1. Polycystic ovary syndrome, VT Goudas, DA Dumesic – Endocrinology and metabolism clinics of North, 1997 – Elsevier

Polycystic ovary syndrome (PCOS) refers to a heterogeneous group of gynecologic disorders with variable degrees of ovarian and adrenal hyperandrogenism. Although its precise definition remains elusive, the classic description in 1935 by Stein and Leventhal are still very useful.

  1. Polycystic ovary syndrome, R Homburg – Best Practice & Research Clinical Obstetrics &, 2008 – Elsevier

Have a Stomachache

Polycystic ovary syndrome (PCOS) is the most common female endocrinopathy, affecting 5–10% of the female population. It involves overproduction of ovarian androgens leading to a heterogeneous range of symptoms including hirsutism, acne, anovulation and infertility.

  1. Polycystic ovary syndrome, AE Taylor – Endocrinology and Metabolism Clinics, 1998 – endo.theclinics.com

Most physicians would agree that polycystic ovary syndrome (PCOS) can be diagnosed clinically in the woman presenting with hirsutism, irregular menstrual cycles, obesity, and a classic ovarian morphology.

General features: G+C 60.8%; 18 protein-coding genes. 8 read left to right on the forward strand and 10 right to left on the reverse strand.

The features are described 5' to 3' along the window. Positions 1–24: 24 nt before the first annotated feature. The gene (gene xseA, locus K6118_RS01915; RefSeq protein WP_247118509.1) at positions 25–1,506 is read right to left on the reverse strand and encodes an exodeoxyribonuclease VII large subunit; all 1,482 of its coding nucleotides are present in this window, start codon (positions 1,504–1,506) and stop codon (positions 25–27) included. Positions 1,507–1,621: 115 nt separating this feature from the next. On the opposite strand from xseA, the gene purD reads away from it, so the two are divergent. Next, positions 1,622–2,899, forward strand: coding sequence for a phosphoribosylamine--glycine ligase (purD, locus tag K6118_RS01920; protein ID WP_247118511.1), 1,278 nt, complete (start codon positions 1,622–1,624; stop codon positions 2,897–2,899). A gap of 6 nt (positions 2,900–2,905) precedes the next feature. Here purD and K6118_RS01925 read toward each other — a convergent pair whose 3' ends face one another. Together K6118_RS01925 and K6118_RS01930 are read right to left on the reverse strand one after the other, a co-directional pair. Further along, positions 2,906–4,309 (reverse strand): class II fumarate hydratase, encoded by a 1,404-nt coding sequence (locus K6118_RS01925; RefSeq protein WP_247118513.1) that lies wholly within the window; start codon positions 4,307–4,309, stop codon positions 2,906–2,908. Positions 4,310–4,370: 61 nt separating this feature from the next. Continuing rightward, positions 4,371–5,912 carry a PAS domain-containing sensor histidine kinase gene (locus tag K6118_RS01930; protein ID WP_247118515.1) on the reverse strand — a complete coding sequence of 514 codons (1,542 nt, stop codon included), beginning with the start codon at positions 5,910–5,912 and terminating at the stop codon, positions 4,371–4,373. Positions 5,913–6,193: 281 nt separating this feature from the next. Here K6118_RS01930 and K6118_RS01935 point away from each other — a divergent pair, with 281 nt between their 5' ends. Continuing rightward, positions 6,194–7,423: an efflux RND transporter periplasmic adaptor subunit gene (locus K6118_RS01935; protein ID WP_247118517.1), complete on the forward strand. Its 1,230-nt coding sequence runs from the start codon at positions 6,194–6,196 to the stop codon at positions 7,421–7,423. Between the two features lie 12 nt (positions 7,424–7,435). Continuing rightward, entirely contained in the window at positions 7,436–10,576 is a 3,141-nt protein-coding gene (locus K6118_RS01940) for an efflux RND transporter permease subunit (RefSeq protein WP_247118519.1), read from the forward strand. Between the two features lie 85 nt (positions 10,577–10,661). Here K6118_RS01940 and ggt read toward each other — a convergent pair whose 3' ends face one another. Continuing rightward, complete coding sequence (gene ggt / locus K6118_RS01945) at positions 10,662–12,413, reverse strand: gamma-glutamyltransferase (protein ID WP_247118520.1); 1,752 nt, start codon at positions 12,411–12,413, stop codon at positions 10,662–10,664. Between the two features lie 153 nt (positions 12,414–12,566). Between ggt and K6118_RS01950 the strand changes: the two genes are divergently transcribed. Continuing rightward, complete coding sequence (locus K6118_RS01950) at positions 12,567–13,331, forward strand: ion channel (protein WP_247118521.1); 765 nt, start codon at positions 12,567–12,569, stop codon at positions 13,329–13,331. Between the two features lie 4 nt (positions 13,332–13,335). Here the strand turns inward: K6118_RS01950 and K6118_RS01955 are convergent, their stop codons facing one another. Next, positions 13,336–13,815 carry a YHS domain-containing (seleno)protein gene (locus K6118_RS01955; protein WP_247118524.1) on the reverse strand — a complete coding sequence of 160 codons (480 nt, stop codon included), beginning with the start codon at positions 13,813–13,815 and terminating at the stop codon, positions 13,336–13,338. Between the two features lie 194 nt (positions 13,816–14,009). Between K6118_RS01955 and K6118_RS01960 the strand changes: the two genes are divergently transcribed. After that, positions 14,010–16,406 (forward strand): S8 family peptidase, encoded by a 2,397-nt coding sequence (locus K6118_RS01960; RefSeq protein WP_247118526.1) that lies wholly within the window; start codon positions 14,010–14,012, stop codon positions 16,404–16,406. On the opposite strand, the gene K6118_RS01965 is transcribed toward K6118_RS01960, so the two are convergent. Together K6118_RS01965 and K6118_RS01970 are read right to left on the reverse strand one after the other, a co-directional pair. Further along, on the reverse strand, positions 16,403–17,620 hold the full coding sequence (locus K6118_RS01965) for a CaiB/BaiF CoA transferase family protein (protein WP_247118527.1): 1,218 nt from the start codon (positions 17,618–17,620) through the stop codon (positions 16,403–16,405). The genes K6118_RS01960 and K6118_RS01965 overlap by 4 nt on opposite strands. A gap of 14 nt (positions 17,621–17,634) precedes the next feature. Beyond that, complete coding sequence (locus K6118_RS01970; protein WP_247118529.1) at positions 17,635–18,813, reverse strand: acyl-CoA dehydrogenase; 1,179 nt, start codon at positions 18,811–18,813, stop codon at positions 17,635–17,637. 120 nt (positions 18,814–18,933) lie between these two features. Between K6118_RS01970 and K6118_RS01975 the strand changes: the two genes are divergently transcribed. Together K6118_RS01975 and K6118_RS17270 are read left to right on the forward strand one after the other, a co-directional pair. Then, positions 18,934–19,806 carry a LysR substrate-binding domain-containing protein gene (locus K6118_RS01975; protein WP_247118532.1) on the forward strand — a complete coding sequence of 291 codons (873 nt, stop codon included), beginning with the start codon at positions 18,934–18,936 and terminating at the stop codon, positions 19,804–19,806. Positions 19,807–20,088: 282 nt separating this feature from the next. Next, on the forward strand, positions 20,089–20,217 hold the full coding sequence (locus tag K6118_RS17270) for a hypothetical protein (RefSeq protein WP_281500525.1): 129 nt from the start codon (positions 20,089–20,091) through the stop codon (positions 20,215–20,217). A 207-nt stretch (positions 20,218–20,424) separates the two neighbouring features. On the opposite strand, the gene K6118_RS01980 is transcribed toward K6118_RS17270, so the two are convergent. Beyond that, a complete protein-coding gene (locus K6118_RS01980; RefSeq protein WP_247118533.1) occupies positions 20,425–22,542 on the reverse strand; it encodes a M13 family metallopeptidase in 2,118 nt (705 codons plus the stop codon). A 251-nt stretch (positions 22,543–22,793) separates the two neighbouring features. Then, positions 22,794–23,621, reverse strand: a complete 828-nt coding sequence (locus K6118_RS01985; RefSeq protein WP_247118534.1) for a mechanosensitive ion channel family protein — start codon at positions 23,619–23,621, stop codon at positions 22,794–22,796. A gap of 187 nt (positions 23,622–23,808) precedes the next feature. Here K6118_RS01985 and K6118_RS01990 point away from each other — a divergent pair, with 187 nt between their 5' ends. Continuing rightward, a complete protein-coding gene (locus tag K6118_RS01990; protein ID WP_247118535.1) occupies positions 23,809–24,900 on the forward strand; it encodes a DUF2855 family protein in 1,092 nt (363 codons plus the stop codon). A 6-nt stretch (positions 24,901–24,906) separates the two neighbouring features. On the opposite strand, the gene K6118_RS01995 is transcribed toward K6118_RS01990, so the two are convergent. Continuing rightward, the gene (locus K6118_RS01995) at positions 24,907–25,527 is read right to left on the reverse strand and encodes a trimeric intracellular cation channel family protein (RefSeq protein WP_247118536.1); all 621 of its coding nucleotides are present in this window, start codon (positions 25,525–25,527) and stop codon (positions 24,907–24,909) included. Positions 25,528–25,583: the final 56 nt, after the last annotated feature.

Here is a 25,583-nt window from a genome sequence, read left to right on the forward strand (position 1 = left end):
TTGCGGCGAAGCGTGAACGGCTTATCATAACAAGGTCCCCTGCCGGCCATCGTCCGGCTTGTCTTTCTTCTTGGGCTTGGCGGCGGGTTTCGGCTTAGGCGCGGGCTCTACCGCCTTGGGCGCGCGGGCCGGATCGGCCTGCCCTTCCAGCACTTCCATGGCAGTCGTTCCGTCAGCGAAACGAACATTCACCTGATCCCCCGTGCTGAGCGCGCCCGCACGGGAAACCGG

1. Polycystic ovary syndrome, J King – Journal of Midwifery & Women’s Health, 2006 – Wiley Online Library

ABSTRACT Polycystic ovary syndrome (PCOS) is a common endocrine disorder, affecting between 4% and 8% of reproductive aged women. This syndrome is a complex disorder with multiple components, including reproductive, metabolic, and cardiovascular manifestations.

  1. Polycystic ovary syndrome, S Franks – Archives of disease in childhood, 1997 – adc.bmj.com

Polycystic ovary syndrome (PCOS) is the commonest endocrine disorder in women of reproductive age. The classical symptoms are those of hyperandrogenism (hirsutism, persistent acne, androgen dependent alopecia) together with symptoms of anovulation.

  1. Polycystic ovary syndrome, SJ Robboy – 2002 – journals.lww.com

Enormous progress has been made in the past 10 years in the understanding of the etiology and pathophysiology of the polycystic ovary syndrome. The author describes the causes and manifestation of the syndrome.

  1. Polycystic ovary syndrome,  A Nandi, Z Chen, R Patel, L Poretsky – Endocrinology and metabolism …, 2014 – Elsevier